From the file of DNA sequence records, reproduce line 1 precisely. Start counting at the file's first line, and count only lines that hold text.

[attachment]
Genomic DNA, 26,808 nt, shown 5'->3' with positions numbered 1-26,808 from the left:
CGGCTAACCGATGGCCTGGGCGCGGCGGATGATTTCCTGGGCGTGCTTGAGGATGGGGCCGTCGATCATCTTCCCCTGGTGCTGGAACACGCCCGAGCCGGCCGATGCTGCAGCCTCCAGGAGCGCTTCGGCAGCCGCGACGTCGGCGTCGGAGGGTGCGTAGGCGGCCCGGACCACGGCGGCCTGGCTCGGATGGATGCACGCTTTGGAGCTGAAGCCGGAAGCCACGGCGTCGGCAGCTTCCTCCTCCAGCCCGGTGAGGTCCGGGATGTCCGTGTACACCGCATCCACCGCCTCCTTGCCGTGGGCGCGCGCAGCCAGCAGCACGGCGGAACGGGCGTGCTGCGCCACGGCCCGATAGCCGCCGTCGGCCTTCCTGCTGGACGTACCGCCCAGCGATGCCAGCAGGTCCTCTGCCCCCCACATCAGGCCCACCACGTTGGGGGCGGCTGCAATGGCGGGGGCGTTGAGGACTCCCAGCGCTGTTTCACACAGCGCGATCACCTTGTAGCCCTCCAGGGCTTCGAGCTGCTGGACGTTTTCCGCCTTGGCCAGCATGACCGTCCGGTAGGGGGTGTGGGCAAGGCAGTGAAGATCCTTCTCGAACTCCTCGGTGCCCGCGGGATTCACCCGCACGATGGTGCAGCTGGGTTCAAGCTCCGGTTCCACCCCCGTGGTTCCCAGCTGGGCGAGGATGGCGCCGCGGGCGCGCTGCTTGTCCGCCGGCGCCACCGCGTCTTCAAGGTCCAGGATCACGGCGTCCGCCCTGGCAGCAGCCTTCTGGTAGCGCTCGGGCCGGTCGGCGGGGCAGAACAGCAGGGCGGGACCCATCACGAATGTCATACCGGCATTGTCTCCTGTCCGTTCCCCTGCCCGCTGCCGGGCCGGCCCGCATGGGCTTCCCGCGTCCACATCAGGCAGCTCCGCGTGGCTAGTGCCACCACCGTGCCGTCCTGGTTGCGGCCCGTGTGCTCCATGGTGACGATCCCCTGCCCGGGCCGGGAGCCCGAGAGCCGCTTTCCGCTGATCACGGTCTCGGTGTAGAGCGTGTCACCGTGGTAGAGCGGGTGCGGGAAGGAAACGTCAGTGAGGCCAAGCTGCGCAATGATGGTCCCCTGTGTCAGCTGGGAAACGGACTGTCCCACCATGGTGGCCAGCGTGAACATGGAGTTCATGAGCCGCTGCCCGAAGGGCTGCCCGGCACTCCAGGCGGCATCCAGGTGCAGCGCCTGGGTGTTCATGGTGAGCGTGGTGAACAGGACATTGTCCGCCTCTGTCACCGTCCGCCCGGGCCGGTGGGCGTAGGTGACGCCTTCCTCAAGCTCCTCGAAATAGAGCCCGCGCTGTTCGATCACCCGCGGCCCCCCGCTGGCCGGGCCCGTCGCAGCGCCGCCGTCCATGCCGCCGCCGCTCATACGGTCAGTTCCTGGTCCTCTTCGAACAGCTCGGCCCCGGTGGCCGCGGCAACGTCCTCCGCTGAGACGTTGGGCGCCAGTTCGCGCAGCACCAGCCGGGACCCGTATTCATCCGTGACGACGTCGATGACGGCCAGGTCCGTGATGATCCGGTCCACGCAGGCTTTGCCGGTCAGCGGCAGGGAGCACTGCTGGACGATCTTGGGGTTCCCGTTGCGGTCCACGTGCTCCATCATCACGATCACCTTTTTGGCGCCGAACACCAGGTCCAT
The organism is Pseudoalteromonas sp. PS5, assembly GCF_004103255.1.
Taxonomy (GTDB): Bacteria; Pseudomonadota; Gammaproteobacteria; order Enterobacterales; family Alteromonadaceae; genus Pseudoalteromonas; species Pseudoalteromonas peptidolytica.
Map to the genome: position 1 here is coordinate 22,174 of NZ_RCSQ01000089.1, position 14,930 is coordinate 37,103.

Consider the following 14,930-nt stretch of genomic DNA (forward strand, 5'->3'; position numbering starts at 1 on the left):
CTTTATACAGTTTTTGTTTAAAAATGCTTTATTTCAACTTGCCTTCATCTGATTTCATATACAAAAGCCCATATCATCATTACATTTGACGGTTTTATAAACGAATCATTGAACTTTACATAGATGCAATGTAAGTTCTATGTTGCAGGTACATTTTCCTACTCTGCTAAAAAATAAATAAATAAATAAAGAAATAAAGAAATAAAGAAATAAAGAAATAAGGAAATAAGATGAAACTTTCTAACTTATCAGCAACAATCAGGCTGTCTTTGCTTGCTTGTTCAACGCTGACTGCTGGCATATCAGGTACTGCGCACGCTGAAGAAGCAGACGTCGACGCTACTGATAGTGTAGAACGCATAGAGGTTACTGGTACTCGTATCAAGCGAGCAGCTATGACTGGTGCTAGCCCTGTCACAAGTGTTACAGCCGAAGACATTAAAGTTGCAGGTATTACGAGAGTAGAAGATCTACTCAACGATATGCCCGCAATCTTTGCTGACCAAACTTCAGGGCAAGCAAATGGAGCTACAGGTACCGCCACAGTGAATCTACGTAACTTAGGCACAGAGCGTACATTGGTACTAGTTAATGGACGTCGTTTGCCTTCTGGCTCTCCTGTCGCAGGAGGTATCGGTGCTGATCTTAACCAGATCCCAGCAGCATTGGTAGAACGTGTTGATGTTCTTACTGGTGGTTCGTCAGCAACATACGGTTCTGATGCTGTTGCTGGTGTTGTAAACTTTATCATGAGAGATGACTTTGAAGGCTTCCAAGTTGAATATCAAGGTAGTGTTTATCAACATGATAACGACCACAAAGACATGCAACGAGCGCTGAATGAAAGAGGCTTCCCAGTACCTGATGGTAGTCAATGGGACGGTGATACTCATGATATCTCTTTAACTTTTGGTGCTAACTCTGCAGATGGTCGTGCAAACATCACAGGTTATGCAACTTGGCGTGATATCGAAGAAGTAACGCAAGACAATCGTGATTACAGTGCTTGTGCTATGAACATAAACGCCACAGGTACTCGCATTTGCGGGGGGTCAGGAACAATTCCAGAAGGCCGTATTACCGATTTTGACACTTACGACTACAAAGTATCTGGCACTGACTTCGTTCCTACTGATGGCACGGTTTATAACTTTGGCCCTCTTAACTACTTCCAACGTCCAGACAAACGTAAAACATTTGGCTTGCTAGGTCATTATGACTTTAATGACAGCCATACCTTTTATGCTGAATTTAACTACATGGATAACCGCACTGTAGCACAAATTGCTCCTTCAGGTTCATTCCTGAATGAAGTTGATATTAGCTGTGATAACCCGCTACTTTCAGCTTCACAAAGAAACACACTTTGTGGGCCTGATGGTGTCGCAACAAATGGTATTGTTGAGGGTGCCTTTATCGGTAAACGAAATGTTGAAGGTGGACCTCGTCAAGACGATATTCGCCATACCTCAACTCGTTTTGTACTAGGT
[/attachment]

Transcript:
Genomic DNA, 26,808 nt, shown 5'->3' with positions numbered 1-26,808 from the left: